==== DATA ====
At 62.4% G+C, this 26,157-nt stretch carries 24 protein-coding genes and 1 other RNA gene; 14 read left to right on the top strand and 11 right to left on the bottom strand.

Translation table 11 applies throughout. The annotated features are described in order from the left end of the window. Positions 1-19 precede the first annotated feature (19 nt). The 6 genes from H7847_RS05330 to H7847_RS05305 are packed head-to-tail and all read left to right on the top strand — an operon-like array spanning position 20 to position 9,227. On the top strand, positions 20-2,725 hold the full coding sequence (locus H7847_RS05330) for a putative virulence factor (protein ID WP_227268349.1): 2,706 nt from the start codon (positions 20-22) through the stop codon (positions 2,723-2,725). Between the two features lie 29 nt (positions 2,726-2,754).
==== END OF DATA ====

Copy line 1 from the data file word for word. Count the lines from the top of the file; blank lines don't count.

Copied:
At 62.4% G+C, this 26,157-nt stretch carries 24 protein-coding genes and 1 other RNA gene; 14 read left to right on the top strand and 11 right to left on the bottom strand.